Linklater's seminar showcased Africa to Dutch firms
Rapid economic development and an improving business climate in sub-Saharan Africa offer great opportunities for Dutch companies.
Specific knowledge and technology in the food and agri sectors and in the infrastructure and energy sectors are in great demand as the region develops its potential.
With the right access and partnerships, Dutch companies can play an increasingly important role in this development as both economic growth and investment are set to accelerate.
Global law firm Linklaters organised Africa: Empowering; a seminar held in Amsterdam bringing together experts from Linklaters’ Africa practice, a number of prominent panellists, South African law firm Webber Wentzel and the Southern African Netherlands Chamber of Commerce (SANEC).
The seminar was attended by 200 business leaders and representatives from African governments.
Professor Rob van Tulder of RSM Erasmus University, said: ‘”Over 2000 Dutch companies are already doing business in Sub-Saharan Africa, mostly in imports and exports and with relatively little investment,”
Van Tulder who is co-author of a strategic guide for Dutch entrepreneurs in Africa, added: “The Netherlands has a lot to offer in the key sectors of development. But it will take more innovative strategies and an inclusive approach for Dutch firms to gain a sustainable competitive position and seize the unmistakable opportunities Africa offers.”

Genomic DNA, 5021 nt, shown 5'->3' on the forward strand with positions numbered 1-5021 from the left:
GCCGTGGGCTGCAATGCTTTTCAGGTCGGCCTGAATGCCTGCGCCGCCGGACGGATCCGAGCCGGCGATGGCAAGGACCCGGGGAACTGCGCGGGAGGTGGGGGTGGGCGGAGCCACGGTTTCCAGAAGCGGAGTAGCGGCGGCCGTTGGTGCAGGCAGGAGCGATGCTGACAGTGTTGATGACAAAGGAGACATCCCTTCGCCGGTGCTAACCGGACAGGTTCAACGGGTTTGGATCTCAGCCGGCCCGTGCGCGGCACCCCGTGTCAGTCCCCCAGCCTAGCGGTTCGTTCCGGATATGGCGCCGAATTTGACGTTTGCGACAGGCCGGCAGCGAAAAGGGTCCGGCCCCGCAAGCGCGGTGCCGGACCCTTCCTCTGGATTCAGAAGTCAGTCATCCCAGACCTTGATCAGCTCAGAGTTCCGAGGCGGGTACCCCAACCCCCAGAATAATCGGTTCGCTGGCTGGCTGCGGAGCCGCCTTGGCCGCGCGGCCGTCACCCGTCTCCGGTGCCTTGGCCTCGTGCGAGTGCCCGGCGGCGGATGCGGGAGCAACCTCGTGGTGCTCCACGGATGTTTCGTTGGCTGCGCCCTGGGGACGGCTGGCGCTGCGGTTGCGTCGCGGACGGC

The Dutch government actively supports corporate investment in low and middle-income countries, as its policy focuses on development through trade.
The Ministry of Foreign Affairs has announced the Dutch Good Growth Fund, a €750 million facility for SMEs operating in emerging markets and for financing of local SMEs.
Dutch SMEs that make investments in or export goods to these countries that are relevant to development, can call on the fund.
Activities from local SMEs can also be financially supported. Simon Smits, Director-General for Foreign Economic Relations, explained at the seminar how this new direction in supporting development stimulates both Dutch and African trade and business.
Speakers at the seminar also included Kennedy Bungane, Chief Executive, Barclays Africa Regional Management, Pieter Bootsma, Executive VP Commercial Marketing AirFrance KLM, Dr Vic Prins, Director Aviation at Royal HaskoningDHV, Peter van As, General Manager, DIAGEO Angola, Peter Leon, Partner of Webber Wentzel and Dr Daniella Strik, Linklaters Amsterdam Head of Litigation and Arbitration.
Linklaters’ Africa practice has focused on the African continent for more than 30 years, with experience in over 50 jurisdictions.
In response to increasing demand for its services, the firm has complemented and strengthened its position in Africa recently by entering into a collaborative alliance with Webber Wentzel.
The bond also strengthens this leading South African law firm, says partner Peter Leon. “Cross-border deals and multi-jurisdictional matters require a combination of international experience and know-how and on-the-ground knowledge and resources.”
Doing business in sub-Saharan Africa has its own demands, notes Martijn Koopal, a partner of Linklaters in Amsterdam who advises on an extensive government energy purchase programme in South-Africa.
“It takes an understanding of how these markets work and a network to find your way. As we have a well-established practice focusing on the African continent, we are well positioned to help clients with our specialist knowledge of African legal systems, including English, French and Portuguese-based systems.”
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